When FERC opened wholesale power markets to competition a decade ago in Order No. 888, it codified a system for awarding grid access known as the pro forma Open-Access Transmission Tariff (OATT),...
FERC says it won’t ‘change’ the native-load preference, but don’t bet on it.
hourly transmission service, to match the hourly granularity of some regional spot markets.
One commonly hears the argument, rather, that grid congestion and lack of infrastructure—lack of enough investment in the transmission grid to keep up with load—poses much greater problems than does behavioral discrimination.
For example, the Old Dominion Electric Co-op argues that FERC should amend the OATT to force RTOs to build new transmission capacity if gross congestion costs for a particular transaction or path will outweigh the construction and facility cost of curing the constraint.
Southern Co., meanwhile, urges FERC to keep rules flexible and allow transmission providers to negotiate one-on-one deals with power producers and grid customers to overcome obstacles. It cites several examples of how it was able to craft creative agreements for transmission-access service, with curtailments allowed, but only on specified conditions that would mitigate loss to the customer:
• Customer 1 . Firm PTP service conditioned on the availability of capacity for the customer to export power out of its region (accepted by customer);
• Customers 2&3 . Firm long-term service curtailable only if alternative capacity not available during specified intervals for scheduled maintenance outages for key high-voltage lines (accepted);
• Customers 4&5 . Firm PTP service conditioned on customer’s agreement to reduce gen output or accept curtailment if certain contingencies occurred on certain identified key grid lines (declined);
• Customer 6 . One-year PTP service offered as temporary substitute for requested long-term service after certain upgrades could not be completed in time to honor the original request (declined);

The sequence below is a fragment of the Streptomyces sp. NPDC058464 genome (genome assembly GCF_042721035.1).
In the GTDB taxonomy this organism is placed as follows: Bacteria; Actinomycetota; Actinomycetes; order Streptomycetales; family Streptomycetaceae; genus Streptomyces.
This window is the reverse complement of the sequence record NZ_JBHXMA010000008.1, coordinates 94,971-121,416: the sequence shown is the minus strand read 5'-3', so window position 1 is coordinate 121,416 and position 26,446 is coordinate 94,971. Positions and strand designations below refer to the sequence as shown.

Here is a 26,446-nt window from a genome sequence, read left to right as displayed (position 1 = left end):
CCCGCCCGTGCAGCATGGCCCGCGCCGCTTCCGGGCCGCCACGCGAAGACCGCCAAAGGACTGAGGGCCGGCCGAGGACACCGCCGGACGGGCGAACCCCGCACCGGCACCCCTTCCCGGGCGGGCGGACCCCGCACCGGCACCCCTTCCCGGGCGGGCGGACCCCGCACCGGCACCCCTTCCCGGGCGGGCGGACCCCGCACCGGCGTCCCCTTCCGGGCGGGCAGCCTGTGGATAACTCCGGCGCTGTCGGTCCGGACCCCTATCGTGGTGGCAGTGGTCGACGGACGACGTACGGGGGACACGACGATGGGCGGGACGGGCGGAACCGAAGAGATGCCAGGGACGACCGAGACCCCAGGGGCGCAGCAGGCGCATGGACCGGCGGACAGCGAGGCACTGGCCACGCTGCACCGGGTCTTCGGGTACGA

• Customer 7 . Long-term PTP allowing Southern to direct customer to reduce output in event of certain contingencies on key line, closure of which could damage customer’s facility (declined initially, but offer still pending).
Most of the industry appears to believe that FERC’s rules regarding rollover rights for expired transmission contracts are a disaster. FERC policy supposedly allows LSEs to recall contract rights if capacity needs to serve future load growth preclude renewing the contract for a third party, such as an IPP. Yet opponents (such as Duke Power) complain that FERC conveniently ignores their pleas, even when state regulatory authorities have conducted resource planning studies and have certified that the LSE’s need to serve future load growth is genuine:
“To the best of Duke Power’s knowledge, not one transmission provider has been able to satisfy the commission that native/network load growth dictate that rollover rights should be limited.”
Another key issue involves calculation of ATC, or available transfer capability. FERC’s inquiry asks for comment on whether improved standards for ATC calculation would improve fairness in granting and denying grid access. However, ATC remains a non-zero-sum moving target whose calculation is circular.
From San Diego Gas & Electric, attorney Don Garber sees ATC as a bankrupt concept:
“Static concepts like ‘available transmission capacity’ fail to capture the real-world circumstances that control-area operators face in providing transmission service. The dynamic, ever-changing grid seldom has so much excess capacity that the operator can confidently predict that a new transaction can be accommodated.”
Garber and SDG&E apparently would